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CURRENCY

Sweden announces date for new bank notes

In autumn next year, Swedes will experience the biggest switch in bank notes and coins that the country has ever seen, a move that will include a brand new 200 kronor note and two kronor coin.

Sweden announces date for new bank notes
A selection of Sweden's new bank notes. Photo: Riksbank
October has been announced as the month that the first batch of the new currency will come into play, with over 300 million bank notes and two billion coins to be replaced. 
 
In their place – a fresh collection of bills featuring the likes of Swedish legends like director Ingmar Bergman, actress Greta Garbo, and children's author Astrid Lindgren

The notes were designed by Göran Österlund, whose colourful "Journey of Culture" (Kulturresan) design was selected from among eight finalists back in April 2012. 

Bergman will adorn the new 200 kronor note, Lindgren will replace Selma Lagerlöf on the 20 kronor note, Garbo will adorn the 100 kronor note, former United Nations secretary-general Dag Hammarskjöld will feature on the 1,000 kronor note, opera singer Birgit Nilsson on the 500 kronor, and musician Evert Taube on the 50 kronor note.

Click here to see more images of Sweden's new banknotes


The new Swedish coin set. Photo: Riksbank

New coins will also be in Swedish people's pockets next year, including a brand new two kronor. A fresh set of one and five kronor coins will also be introduced, while the ten kronor coin will be the only currency that doesn't get a makeover.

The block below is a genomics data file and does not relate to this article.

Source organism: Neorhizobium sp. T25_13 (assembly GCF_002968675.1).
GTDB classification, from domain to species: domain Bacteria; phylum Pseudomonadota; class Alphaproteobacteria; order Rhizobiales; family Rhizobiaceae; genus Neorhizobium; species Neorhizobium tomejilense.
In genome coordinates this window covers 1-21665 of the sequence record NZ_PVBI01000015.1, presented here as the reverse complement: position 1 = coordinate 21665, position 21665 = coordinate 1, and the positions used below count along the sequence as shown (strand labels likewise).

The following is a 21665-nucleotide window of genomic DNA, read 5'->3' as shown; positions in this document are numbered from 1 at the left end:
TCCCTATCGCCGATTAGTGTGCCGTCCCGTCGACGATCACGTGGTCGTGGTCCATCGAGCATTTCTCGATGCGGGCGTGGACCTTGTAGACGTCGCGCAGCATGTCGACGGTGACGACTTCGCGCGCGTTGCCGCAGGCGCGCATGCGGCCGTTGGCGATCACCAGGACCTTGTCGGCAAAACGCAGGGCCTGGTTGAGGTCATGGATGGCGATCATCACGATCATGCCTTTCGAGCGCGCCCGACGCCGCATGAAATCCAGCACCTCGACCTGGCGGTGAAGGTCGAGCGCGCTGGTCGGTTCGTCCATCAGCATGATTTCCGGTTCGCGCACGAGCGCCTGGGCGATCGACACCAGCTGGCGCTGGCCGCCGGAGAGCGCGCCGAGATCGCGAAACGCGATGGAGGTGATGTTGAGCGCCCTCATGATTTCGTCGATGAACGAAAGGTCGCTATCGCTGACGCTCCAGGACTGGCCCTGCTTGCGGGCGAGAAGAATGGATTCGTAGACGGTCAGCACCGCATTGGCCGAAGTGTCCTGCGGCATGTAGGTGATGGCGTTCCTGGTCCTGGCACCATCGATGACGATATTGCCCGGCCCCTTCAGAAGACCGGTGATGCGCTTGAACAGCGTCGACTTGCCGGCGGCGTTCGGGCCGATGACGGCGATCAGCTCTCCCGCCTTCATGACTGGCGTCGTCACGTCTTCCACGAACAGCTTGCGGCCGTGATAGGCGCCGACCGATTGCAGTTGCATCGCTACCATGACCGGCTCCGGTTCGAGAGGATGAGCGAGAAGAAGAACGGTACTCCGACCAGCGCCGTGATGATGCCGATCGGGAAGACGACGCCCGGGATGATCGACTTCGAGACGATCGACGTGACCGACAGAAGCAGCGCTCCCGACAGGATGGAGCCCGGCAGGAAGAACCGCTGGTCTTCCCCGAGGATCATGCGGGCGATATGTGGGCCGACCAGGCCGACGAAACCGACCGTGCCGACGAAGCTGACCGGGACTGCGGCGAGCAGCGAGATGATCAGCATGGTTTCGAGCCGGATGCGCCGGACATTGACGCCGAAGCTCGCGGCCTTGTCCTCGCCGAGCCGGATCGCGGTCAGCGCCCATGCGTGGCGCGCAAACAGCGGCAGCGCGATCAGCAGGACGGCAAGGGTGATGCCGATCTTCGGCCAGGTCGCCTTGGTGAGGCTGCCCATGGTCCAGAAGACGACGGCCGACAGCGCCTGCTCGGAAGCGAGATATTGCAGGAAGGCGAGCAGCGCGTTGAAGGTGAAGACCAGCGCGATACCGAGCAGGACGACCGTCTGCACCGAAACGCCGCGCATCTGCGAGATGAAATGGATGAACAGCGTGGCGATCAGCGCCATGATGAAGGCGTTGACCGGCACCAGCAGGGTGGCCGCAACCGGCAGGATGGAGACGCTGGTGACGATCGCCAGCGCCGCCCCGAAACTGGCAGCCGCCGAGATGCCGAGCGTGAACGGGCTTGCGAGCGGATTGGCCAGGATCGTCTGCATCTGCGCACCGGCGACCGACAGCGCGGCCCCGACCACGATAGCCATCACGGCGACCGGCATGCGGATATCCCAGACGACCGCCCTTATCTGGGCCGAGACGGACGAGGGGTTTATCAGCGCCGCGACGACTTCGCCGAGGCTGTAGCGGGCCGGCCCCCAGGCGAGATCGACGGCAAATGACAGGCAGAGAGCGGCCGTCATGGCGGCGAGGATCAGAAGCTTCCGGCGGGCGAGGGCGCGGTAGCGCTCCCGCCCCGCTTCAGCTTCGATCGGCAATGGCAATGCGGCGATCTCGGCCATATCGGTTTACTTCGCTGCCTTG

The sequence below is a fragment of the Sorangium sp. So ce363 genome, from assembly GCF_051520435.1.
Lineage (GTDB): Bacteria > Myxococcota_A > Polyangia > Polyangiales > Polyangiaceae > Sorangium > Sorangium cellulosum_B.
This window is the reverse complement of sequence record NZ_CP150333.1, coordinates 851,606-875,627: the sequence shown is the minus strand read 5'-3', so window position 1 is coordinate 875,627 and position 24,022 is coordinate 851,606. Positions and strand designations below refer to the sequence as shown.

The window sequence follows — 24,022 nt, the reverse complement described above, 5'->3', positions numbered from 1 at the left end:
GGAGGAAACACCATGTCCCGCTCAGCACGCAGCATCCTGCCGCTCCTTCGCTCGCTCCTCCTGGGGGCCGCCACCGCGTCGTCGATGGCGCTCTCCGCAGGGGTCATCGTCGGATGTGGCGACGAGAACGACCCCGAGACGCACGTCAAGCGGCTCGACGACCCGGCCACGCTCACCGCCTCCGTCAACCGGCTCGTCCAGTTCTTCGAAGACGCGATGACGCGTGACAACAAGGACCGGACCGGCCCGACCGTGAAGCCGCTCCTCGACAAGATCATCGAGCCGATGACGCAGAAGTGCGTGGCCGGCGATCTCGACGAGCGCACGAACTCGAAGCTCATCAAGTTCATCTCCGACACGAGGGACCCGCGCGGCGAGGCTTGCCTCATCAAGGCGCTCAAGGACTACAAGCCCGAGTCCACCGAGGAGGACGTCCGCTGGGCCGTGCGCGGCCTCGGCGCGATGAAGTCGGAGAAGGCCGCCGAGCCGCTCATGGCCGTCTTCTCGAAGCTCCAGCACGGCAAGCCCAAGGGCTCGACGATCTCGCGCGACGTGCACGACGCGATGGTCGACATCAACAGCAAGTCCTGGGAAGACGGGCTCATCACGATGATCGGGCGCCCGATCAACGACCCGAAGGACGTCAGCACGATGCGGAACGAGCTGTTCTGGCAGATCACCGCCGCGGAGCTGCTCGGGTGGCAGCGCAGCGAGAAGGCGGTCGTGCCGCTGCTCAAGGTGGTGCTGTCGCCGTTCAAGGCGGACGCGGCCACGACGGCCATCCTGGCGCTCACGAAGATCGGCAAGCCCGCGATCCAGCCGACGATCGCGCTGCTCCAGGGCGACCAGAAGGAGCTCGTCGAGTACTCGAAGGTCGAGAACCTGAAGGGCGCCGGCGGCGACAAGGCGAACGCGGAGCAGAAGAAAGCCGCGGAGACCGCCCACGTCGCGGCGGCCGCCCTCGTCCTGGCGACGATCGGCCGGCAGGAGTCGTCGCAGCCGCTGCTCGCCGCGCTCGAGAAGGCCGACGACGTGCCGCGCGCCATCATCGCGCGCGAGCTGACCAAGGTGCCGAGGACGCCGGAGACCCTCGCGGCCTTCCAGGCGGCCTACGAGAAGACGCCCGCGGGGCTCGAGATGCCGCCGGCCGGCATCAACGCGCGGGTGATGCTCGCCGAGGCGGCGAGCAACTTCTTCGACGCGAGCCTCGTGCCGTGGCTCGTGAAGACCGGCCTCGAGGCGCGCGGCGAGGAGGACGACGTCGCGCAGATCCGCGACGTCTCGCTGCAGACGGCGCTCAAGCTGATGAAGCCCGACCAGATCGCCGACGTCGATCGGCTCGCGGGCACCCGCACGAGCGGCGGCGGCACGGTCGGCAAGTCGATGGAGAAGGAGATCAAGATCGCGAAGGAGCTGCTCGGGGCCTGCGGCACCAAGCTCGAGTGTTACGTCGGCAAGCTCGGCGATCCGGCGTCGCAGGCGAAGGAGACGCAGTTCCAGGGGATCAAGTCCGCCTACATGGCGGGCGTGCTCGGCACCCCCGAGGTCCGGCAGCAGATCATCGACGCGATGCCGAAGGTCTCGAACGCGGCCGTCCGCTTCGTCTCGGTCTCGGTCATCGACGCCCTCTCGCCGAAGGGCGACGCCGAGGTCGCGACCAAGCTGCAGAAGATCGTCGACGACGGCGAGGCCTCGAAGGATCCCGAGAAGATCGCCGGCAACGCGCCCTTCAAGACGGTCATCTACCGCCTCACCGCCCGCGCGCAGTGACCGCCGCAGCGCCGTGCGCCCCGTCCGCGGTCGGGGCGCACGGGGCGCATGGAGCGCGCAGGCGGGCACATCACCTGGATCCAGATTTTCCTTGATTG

The new 20, 50, 200, and 1,000 kronor notes will be introduced in October 2015, with the new 100 and 500 notes to arrive one year later exactly, together with the new coins.
 
Today's 20, 50, and 1,000 notes will no longer be valid after June 30th 2016. The current 100 and 500 will be invalid after June 30th, 2017, together with the 1,2, and 5 kronor coins. 
 
Sweden's central bank, the Riksbank, stated that the new currency was designed in an effort to prevent counterfeits. It explained that the current set was designed 25 years ago and was in need of an update. The new set of coins will be smaller and lighter, it added, to reduce the costs of handling them.
 
Swedes have become less dependent on cash in recent years and as The Local reported in October, four out of five purchases in Sweden are made electronically or by debit card.

Researchers from Oxford University discovered in 2013 that Sweden's cash was among the filthiest in Europe, with bank notes containing more bacteria than all others across the continent. 

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EUROPEAN UNION

Pensions in the EU: What you need to know if you’re moving country

Have you ever wondered what to do with your private pension plan when moving to another European country?

Pensions in the EU: What you need to know if you're moving country

This question will probably have caused some headaches. Fortunately a new private pension product meant to make things easier should soon become available under a new EU regulation that came into effect this week. 

The new pan-European personal pension product (PEPP) will allow savers to take their private pension with them if they move within the European Union.

EU rules so far allowed the aggregation of state pensions and the possibility to carry across borders occupational pensions, which are paid by employers. But the market of private pensions remained fragmented.

The new product is expected to benefit especially young people, who tend to move more frequently across borders, and the self-employed, who might not be covered by other pension schemes.